Rich May Attorneys Create New Law in Ancient Practice Area
Adverse possession, a favorite of first year law school students, is a well-worn area of law that goes back hundreds of years. Despite its lengthy common law history, occasionally issues of first impression still arise. Thornton v. Driscoll presented one such novel issue that had no clear answer in Massachusetts case law. Rich May represented one of the parties in the case and convinced the Court to rule in its client’s favor on this new issue before the Court. Attorneys Jeffrey B. Loeb and Jonathan Loeb worked on the matter, and Jonathan Loeb represented Rich May’s client at the trial.
Adverse possession, in its simplest terms, is the equivalent of squatter’s rights. If a person actually possesses property of another for twenty years in a way that is open, notorious, exclusive, and adverse to the interests of the property owner, the title to the property is acquired by the adverse holder. To actually establish title to the held property, the holder of that property must bring a lawsuit for a declaration that he is in fact the new owner.
But what happens if a mortgage was granted on property acquired by adverse possession before a lawsuit is brought? The Court in Thornton v. Driscoll was faced with this issue. At its core, the case considered whether the two Driscoll Defendants had adversely possessed portions of the Plaintiff Thornton’s neighboring property. After determining that portions of the Thornton property were taken by adverse possession by the Driscoll Defendants, the Court considered what happened to the mortgage Thornton had granted seven years before the case went to trial.
The Court looked to the case law for its initial determinations. In Massachusetts, the grantor of a mortgage gives legal title to property to the mortgagee (the lender), while the grantor of the mortgage retains “equitable” title in the property. The grantor of property can only convey what is actually owned by the grantor (as in, one person cannot grant property owned by another). The Court held that because of this, when the mortgage was granted in 2015, Thornton could only grant a mortgage on that property which Thornton owned as of 2015. The Court further held that the adverse possession elements for two areas claimed by adverse possession by the Driscolls were separately met in 2006 and 2012, prior to the grant of the mortgage. Therefore, the Court held, those two areas were taken by adverse possession free and clear of the mortgage.
But what about the area acquired by adverse possession after the grant of the mortgage in 2015? That was less clear in the case law. Rich May, representing the mortgage lender, argued that the adversely possessed property was taken subject to the mortgage. The Court agreed.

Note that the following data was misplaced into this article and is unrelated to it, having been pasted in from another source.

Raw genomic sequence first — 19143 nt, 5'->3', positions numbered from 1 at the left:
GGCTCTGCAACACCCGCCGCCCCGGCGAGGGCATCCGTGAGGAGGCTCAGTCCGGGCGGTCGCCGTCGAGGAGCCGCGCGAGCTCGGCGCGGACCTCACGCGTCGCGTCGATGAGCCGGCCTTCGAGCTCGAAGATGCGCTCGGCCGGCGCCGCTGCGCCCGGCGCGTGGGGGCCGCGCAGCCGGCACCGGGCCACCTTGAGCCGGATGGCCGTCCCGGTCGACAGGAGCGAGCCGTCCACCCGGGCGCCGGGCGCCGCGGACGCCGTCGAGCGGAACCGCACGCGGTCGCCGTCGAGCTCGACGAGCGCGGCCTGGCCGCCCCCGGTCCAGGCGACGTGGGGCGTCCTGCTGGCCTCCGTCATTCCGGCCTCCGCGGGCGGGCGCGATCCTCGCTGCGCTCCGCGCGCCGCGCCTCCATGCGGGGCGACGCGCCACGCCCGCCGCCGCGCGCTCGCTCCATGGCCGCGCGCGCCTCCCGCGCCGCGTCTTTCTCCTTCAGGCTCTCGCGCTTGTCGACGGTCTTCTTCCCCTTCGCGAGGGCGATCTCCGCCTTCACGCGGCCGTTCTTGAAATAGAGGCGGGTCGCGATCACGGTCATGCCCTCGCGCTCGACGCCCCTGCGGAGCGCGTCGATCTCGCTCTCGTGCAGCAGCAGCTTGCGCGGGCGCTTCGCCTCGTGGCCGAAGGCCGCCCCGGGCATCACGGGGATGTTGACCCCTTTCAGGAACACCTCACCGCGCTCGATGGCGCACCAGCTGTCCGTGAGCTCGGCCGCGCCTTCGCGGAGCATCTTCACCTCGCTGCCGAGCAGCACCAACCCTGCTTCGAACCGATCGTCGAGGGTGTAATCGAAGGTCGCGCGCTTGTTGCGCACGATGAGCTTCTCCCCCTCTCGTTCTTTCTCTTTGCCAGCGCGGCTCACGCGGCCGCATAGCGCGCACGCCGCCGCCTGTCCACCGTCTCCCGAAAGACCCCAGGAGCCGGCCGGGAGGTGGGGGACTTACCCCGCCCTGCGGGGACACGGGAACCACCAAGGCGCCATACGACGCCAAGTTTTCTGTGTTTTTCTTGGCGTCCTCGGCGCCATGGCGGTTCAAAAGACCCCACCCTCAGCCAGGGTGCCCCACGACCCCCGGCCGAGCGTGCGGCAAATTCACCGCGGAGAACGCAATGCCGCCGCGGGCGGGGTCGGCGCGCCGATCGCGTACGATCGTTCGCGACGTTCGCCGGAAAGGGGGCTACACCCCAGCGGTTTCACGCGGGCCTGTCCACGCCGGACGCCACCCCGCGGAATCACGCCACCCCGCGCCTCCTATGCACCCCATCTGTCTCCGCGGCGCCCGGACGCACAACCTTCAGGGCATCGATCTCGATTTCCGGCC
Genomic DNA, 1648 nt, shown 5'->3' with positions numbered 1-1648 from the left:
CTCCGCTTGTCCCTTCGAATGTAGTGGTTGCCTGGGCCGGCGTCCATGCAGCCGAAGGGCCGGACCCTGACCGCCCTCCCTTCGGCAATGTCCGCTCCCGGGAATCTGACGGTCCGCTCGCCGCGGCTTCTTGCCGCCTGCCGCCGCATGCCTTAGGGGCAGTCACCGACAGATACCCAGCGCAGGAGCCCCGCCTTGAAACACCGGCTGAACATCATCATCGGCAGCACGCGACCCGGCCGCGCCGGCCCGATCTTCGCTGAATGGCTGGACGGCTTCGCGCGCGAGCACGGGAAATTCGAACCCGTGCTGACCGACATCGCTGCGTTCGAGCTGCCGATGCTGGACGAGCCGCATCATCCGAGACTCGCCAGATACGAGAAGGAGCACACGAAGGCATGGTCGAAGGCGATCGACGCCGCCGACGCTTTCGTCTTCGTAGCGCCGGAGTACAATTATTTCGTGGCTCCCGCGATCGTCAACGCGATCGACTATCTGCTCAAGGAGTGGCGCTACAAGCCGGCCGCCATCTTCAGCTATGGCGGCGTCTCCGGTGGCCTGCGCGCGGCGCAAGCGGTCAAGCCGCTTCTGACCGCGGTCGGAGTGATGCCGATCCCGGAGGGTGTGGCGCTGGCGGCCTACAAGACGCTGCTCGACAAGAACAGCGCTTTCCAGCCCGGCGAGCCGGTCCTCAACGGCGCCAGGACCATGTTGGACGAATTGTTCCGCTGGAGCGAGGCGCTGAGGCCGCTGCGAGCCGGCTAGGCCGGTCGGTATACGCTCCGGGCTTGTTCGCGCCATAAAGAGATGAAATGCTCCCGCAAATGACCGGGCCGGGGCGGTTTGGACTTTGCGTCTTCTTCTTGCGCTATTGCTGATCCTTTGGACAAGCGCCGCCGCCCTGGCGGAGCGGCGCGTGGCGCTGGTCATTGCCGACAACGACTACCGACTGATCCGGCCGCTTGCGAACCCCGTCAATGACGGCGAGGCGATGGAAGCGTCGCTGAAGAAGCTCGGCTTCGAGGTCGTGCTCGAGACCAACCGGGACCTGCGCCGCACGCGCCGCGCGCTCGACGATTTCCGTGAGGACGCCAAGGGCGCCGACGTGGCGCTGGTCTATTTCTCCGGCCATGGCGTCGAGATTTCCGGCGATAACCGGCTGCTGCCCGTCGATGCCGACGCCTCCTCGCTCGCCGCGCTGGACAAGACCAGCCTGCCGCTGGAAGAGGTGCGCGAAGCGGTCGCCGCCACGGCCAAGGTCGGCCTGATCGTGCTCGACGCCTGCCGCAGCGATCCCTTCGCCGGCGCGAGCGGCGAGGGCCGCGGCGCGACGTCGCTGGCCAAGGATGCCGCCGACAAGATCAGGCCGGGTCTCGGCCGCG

In answering the question, the Court considered two cases dating back to 1829 and 1864 that seemed to hold that an adverse possessor took property free and clear of a mortgage regardless of when the mortgage was granted. However, in agreement with Rich May’s arguments, the Court found that those nineteenth century cases were no longer good law due to more recent statutes dealing with the conveyance of land.
As argued by Rich May, the Court held that a lender who lacks possession of a mortgaged property generally is unable to protect the mortgaged premises from an adverse possessor’s activities. On the other hand, an adverse possessor has constructive knowledge that there is a mortgage on the property when that mortgage is recorded and can choose to either continue or suspend its adverse use of the property. In addition, there was no case law that the Court or the Driscolls could point to that gave the lender the right to oust an adverse possessor from the property, nor was there anything in the mortgage that gave the lender the right to challenge adverse possessors (in fact, the Court found that that remained Thornton’s responsibility under the mortgage). This led to the Court holding that adversely possessed property acquired after the grant of a mortgage is taken subject to the mortgage.
While a partial win for Rich May’s client and lenders in Massachusetts, this holding still requires lenders to be diligent when considering a potential property. All of the elements of adverse possession could be met prior to the grant of a mortgage and prior to a lawsuit. In such an instance, lenders could come to find that portions of the mortgaged property are not actually encumbered, and the mortgaged property could be smaller than initially believed.
The decision is Thornton v. Driscoll, Mass. Land Ct. No. 20 MISC 000345 (Sept. 8, 2022) (Vhay, J.).
Disclaimer: This summary is provided for educational and informational purposes only and is not legal advice. Any specific questions about these topics should be directed to attorneys Jonathan Loeb and Jeffrey B. Loeb.